Physical Security

Commonwealth Games barriers

by Mark Rowe

Portable barriers from Delta Scientific, the Californian manufacturer of counter-terror vehicle barriers were used at the 2018 Commonwealth Games in Australia. The Games in April on the Gold Coast, in Queensland, saw 4,400 athletes from 70 nations; the largest sporting event in Australia since the 2000 Sydney Olympics. Delta’s MP5000 created vehicle check points that carried crash-certification.

Planning began years before, the US firm reports. Perimeter security was aligned with the recent Australia and New Zealand Counter Terrorism Committee (ANZCTC) strategy for the protection of places of mass gatherings; including hostile vehicle mitigation (HVM) at key locations. As the Australian partner of Delta Scientific, Sydney-based Knight Brothers Pty Ltd secured the contract for the vehicle barrier systems in late 2017.

Matthew Knight, director of Knight Brothers, said: “Barriers protected major event venues including the main games stadium, Gold Coast Convention Centre, the Athletes Village and critical street closures throughout the Gold Coast area. It was important for the Games’ operations that access for emergency and authorized vehicles was maintained through the duration of the event.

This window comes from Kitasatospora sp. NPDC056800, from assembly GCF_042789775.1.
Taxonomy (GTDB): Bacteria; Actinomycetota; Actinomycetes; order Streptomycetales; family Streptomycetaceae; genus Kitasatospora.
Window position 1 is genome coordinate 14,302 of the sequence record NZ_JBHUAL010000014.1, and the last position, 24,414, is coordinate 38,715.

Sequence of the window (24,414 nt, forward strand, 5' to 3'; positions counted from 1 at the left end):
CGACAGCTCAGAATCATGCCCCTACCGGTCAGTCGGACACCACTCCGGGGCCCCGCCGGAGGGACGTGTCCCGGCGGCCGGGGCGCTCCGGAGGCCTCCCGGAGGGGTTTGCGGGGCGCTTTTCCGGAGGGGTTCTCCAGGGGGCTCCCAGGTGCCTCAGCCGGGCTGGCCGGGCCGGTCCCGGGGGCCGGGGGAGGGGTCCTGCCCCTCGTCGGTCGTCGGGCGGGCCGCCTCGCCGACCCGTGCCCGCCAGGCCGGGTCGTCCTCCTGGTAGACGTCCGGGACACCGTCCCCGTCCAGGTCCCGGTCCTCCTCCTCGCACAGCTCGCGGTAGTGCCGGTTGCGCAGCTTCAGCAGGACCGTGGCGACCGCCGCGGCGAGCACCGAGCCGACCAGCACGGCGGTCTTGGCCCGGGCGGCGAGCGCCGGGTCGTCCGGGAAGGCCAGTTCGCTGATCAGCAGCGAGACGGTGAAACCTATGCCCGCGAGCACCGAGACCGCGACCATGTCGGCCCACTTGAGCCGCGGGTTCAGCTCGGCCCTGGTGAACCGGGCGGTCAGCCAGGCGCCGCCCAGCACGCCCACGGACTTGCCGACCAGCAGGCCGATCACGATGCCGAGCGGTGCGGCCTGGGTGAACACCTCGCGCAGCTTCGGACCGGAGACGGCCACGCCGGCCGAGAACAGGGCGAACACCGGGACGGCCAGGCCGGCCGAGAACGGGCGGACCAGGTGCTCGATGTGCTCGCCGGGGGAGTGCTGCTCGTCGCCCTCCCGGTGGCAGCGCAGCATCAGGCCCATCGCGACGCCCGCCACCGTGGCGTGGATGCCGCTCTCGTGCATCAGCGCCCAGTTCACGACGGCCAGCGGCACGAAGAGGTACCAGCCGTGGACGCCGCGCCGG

“The primary use of the 20-foot (6m) Delta portable barriers was in public areas where ground fixation or in-situ HVM measures were not practical or achievable. Barriers were deployed in a variety of configurations to meet security and access needs. This included direct access points as well as heightened temporary security check points with stringent vehicle inspections undertaken by Australian Defense Force personnel. Secure access points at other locations were operated by contracted security personnel.”

Delta says that its MP5000 portable barricades can be installed in 15 minutes or less at streets, entrances or expanses such as access to pedestrian areas. These deployable barriers carry a recognised K8 rating (M40 ASTM rating). They lower to let vehicles through but, when raised, they will stop a 6800 kg vehicle traveling 64 km/h. At the Games, stand-alone battery operated hydraulic systems with supplementary solar power charging and remote-control operation activated the barriers.

Knight Brothers worked with Delta to adapt elements of the barriers to meet the needs of the Games. This included the ability to externally power the system through Australian compliant methods such as mains power or solar power arrays.

Daniel Knight, director of Knight Brothers, added: “Training of barrier deployment and operation was conducted directly to Commonwealth Games security staff during barrier delivery and commissioning. This ensured seamless integration of the systems across the various deployment locations. We were very proud to be a part of this prestigious sporting event and to provide the first known deployment of portable active vehicle barriers systems on Australian soil.”

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